there was a ham. So was in October

fourth the back end of the book, and they're talking about Halloween

and talking about the costume and missus Tootie and Fruity

Barber and, sort of why,

why Halloween happened in the way that it happened.

And, and I quote,

the Jesan change in Maycomb since last year was not one of national significance.

Until then, Halloween and Maycomb was a completely unorganized affair. Each

child did what he wanted to do with assistance for other children if there was

anything to be moved, such as placing a light bugging on top of Libby stable.

But parents thought things went too far last year when the piece of

miss Tucci and miss Frutti was shattered.

That's an 8 year old. That's writing specifically from an 8 year old's perspective fourth,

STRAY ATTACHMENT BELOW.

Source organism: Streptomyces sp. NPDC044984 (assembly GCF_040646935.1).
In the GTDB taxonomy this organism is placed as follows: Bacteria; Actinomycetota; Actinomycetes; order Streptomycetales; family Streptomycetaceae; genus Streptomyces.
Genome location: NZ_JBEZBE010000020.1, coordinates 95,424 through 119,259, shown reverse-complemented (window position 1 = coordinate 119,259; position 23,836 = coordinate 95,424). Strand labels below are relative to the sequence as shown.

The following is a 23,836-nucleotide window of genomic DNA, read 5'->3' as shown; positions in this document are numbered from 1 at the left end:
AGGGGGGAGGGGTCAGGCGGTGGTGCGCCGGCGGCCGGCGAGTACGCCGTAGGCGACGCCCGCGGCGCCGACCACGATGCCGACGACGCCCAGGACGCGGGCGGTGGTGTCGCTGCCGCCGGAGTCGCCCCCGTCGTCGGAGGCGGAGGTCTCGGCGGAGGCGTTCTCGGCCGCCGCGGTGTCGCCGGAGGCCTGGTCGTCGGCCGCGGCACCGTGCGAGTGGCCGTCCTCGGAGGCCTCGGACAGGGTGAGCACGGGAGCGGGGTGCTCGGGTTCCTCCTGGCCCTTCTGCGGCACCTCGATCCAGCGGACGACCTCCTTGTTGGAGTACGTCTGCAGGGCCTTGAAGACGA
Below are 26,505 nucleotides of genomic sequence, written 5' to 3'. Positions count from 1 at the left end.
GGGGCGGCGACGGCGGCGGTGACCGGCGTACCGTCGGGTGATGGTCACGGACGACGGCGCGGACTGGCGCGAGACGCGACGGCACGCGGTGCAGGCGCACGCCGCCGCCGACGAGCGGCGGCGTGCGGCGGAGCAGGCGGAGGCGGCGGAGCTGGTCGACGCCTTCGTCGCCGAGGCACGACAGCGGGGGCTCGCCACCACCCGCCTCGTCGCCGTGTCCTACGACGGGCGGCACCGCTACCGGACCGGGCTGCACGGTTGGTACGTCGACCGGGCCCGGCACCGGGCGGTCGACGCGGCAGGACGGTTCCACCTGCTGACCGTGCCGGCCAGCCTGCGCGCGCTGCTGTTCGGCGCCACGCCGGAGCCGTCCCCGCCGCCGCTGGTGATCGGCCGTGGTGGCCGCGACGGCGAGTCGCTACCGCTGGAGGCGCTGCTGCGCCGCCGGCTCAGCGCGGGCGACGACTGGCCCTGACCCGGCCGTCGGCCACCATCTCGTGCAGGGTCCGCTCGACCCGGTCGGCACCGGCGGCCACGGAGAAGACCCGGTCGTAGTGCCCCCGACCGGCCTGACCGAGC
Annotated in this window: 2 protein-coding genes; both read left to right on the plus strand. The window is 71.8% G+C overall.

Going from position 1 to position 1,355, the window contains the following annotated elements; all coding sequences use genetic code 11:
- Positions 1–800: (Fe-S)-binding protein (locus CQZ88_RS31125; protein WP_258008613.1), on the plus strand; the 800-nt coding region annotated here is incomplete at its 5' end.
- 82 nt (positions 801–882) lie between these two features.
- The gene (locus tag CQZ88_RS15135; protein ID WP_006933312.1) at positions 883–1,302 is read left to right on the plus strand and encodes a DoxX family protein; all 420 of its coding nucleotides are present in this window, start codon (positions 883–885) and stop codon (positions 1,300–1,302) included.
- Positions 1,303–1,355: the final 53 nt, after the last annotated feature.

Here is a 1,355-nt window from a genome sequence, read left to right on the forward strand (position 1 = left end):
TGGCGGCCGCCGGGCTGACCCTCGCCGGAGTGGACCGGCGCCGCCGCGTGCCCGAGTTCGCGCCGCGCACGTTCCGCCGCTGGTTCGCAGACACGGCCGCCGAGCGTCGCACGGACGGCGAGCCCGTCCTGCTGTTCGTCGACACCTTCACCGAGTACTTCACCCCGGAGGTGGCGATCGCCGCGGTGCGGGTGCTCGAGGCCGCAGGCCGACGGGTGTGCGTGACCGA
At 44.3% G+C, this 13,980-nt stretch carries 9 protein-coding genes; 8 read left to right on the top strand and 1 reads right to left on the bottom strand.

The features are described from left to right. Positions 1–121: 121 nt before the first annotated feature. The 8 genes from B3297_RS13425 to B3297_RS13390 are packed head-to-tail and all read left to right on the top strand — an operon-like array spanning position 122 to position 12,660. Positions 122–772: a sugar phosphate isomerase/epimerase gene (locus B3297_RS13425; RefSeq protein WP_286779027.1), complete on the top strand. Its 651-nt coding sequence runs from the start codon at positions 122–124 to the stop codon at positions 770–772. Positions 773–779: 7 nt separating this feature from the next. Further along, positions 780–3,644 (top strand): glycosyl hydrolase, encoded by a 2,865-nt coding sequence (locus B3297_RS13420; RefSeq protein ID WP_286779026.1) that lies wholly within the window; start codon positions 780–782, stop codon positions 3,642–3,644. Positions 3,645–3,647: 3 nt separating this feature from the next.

I'm sorry, a 6 year old's perspective. Missed back to the book for just

a second turning. Missus Tootie and Frutie Barber were maiden ladies, sisters who

Libby together in the only Maycomb residence boasting a cellar. The Barber ladies were

rumored to be Republicans. No judgment there. Just this is the thing I

hear as a sister what it is. I don't even know what that means. Having

migrated from Clanton, Alabama in 1911, their ways were strange

to us. And why they wanted a seller, nobody knew. But they wanted 1, and

they dug 1, and they spent the rest of their lives chasing generations of children

out of it. And I quote further, missus Judy and Frodey,

their names were Sarah and Francis, aside from their Yankee essays, were both

deaf. Miss Trudy denied it and lived in a world of silence, but

miss Frudy, not about to miss anything, employed an ear trumpet

so enormous that Jim declared it was a loud speaker fourth

one of those dog victrolas. And I had to pause for a minute and think

about the logo, by the way. Well, I was like, that's brilliant. Logo? The